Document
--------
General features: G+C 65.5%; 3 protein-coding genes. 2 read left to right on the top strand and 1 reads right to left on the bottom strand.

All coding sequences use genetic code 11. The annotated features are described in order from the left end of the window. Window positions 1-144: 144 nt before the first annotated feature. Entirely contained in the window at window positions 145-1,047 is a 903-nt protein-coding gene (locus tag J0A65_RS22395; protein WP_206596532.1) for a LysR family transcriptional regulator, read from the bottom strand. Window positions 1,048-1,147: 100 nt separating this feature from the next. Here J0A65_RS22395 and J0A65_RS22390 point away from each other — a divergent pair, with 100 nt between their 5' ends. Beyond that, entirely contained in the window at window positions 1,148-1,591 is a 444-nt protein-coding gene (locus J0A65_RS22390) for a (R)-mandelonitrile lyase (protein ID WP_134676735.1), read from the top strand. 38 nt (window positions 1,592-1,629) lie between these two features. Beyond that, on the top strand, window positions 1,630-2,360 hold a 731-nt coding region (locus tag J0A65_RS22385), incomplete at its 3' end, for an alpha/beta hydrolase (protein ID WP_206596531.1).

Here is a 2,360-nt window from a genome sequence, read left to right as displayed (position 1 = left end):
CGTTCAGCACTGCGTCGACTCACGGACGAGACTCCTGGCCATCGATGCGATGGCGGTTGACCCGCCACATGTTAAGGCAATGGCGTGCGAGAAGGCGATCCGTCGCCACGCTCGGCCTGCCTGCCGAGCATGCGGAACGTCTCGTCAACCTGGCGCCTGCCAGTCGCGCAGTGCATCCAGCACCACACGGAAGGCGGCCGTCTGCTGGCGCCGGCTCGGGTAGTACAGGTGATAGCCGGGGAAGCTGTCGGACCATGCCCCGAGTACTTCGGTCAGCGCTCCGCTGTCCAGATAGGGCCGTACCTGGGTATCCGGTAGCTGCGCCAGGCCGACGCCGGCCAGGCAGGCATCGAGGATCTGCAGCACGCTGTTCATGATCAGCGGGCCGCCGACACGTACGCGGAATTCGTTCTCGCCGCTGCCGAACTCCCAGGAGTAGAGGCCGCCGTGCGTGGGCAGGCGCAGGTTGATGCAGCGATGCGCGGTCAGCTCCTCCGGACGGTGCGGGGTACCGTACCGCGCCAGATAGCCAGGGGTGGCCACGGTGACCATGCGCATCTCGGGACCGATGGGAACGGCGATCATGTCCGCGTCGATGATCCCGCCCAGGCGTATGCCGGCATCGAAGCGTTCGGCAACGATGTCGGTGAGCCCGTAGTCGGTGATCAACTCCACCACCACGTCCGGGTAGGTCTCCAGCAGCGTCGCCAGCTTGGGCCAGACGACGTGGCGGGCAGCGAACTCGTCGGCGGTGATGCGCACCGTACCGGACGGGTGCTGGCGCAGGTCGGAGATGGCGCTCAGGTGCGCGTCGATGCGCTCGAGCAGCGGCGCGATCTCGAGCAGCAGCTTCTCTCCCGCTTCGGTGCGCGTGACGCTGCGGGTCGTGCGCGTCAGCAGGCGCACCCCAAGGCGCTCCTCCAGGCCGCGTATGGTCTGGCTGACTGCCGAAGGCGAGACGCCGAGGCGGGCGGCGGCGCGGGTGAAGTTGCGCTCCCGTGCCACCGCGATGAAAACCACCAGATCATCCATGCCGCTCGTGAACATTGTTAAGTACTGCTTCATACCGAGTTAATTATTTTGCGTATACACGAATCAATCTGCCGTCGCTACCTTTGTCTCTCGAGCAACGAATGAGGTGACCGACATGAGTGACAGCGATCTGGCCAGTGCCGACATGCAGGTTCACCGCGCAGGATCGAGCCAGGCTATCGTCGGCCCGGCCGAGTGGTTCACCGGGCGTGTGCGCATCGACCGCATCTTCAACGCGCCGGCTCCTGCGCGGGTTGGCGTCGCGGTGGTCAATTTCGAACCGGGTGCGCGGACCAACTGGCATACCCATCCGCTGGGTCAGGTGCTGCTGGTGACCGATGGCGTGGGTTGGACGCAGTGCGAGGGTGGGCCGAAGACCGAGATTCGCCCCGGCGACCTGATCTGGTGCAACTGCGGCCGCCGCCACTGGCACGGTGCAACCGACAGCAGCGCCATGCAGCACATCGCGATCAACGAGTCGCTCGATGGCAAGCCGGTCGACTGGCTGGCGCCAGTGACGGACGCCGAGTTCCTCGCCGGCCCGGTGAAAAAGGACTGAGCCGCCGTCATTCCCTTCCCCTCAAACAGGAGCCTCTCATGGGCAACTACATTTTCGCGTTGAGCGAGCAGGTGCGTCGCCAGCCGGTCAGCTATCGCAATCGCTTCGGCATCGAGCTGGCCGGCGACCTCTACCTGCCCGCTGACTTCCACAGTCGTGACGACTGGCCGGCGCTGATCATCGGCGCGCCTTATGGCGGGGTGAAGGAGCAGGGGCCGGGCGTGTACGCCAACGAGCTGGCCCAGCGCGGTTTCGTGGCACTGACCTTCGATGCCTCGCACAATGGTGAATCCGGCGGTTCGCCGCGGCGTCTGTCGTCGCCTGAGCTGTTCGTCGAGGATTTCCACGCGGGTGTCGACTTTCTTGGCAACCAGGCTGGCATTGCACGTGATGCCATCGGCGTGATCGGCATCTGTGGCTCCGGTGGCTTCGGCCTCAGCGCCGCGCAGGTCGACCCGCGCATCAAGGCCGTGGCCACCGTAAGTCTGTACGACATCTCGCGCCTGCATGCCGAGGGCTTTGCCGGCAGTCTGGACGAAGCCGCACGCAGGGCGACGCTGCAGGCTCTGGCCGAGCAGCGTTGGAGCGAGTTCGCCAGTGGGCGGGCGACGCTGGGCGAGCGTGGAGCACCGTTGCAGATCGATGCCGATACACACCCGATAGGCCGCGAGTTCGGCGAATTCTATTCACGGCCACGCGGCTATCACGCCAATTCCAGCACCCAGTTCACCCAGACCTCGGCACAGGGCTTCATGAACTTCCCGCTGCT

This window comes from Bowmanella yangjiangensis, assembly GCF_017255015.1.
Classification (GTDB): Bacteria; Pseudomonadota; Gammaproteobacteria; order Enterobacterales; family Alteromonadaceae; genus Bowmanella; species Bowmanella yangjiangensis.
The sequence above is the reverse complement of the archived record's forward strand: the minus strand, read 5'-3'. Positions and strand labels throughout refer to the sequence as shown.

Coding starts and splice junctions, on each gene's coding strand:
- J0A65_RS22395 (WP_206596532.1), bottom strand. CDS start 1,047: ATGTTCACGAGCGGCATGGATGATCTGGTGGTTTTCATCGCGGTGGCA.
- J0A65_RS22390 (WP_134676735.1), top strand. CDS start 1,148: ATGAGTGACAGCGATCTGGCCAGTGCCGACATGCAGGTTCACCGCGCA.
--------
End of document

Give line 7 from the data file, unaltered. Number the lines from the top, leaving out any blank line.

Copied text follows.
The sequence above is the reverse complement of the archived record's forward strand: the minus strand, read 5'-3'. Positions and strand labels throughout refer to the sequence as shown.